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Next China: Hey, Big Spender

The US Capitol building in Washington, D.C., on Aug. 12.

The US Capitol building in Washington, D.C., on Aug. 12.

The US and China can’t stop sniping at each other even as the world turns into a furnace.

As the Biden administration enacted the country's biggest-ever climate law worth some $374 billion, US officials couldn’t resist a dig at Beijing for ending environmental talks in retaliation for House Speaker Nancy Pelosi’s visit to Taiwan. 

“The US is acting on climate change,” Nicholas Burns, the US ambassador to China, said on Twitter, adding that Beijing should “reconsider its suspension of climate cooperation with the US.”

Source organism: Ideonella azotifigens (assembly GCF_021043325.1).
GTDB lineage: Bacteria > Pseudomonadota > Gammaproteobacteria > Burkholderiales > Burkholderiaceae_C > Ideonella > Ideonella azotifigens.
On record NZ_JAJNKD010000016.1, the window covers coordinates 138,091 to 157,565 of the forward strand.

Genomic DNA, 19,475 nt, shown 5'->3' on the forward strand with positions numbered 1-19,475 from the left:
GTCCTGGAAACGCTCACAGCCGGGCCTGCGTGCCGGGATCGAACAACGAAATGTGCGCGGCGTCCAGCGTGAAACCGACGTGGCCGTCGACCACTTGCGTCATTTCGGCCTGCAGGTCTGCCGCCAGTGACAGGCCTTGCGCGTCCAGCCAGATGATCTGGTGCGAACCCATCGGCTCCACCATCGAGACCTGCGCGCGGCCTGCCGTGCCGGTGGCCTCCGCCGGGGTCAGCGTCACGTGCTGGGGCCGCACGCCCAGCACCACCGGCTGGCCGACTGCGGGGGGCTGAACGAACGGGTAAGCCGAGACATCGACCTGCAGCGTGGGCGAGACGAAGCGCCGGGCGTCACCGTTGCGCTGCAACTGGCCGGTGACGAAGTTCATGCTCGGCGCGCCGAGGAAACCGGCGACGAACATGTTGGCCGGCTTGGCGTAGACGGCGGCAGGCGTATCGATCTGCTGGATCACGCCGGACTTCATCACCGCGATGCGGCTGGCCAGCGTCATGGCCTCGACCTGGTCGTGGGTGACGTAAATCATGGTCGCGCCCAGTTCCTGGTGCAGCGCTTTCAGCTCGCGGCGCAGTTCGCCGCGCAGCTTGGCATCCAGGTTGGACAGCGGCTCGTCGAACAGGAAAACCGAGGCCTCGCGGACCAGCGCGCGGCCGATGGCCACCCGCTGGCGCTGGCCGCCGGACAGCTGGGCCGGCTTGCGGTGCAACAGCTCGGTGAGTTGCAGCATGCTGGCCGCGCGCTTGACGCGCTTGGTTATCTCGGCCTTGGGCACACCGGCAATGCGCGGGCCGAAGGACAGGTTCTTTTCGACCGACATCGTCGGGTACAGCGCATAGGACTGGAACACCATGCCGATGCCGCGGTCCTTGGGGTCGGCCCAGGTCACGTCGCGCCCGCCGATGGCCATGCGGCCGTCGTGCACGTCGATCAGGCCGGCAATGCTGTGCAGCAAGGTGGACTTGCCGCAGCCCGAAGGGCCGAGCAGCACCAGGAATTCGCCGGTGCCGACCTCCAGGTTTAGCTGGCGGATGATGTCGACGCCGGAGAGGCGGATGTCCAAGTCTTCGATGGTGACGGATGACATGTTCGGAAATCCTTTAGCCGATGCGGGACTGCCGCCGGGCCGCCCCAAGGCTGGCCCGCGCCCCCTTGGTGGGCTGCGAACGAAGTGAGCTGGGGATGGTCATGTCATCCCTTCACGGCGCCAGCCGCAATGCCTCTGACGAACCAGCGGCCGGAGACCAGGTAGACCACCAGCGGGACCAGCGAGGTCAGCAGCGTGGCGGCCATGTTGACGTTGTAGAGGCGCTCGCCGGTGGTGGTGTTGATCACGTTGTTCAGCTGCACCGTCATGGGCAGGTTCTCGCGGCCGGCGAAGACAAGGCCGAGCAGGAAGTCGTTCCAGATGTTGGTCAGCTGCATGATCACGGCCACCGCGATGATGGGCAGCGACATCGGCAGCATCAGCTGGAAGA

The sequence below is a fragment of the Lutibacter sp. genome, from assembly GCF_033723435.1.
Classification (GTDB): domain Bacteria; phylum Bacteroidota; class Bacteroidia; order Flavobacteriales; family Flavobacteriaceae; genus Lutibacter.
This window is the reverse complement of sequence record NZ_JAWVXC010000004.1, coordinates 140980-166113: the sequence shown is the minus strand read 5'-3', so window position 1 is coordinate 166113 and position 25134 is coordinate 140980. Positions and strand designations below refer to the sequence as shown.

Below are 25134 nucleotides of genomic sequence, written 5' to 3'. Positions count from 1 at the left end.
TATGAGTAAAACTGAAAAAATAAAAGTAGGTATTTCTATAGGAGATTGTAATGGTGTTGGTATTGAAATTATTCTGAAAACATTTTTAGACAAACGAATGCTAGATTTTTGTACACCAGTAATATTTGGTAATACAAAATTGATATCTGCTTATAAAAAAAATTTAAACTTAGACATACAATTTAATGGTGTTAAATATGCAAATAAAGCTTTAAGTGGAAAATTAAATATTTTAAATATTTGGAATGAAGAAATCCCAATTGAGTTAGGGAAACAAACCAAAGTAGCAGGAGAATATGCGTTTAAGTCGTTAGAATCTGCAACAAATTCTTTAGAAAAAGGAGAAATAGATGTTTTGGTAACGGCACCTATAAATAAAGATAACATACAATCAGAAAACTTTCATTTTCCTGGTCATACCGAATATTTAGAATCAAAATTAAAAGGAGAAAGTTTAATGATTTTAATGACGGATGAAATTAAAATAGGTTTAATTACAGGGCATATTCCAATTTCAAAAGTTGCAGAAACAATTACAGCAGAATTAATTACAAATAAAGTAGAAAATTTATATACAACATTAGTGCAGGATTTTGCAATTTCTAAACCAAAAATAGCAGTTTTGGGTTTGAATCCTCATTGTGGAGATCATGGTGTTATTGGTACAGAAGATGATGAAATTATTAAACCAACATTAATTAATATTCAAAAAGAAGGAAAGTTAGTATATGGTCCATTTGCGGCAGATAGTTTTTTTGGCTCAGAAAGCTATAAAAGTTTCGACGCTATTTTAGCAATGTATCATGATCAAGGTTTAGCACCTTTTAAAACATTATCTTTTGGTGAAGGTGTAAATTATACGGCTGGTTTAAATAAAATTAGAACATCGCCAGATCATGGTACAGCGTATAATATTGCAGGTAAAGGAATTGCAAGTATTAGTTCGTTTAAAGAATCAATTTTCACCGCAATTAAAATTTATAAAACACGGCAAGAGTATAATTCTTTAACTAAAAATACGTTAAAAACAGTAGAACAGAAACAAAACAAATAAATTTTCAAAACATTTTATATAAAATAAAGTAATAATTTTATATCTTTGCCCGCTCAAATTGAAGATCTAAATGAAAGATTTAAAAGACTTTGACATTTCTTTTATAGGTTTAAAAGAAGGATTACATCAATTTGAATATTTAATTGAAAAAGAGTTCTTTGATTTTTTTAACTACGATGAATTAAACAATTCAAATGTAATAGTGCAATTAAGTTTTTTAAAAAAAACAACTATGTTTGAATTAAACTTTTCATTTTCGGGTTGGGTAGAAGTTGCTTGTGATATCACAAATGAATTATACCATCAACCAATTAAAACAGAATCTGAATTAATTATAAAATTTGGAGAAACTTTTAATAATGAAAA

That drew a rebuke from China’s Foreign Ministry, with a spokesperson tweeting: “Good to hear. But what matters is: Can the US deliver?”

China may have a point. Under former President Donald Trump, the US walked away from the Paris Agreement. Even under Biden, the country has fallen short of its promise to deliver billions in climate funding for developing and vulnerable nations.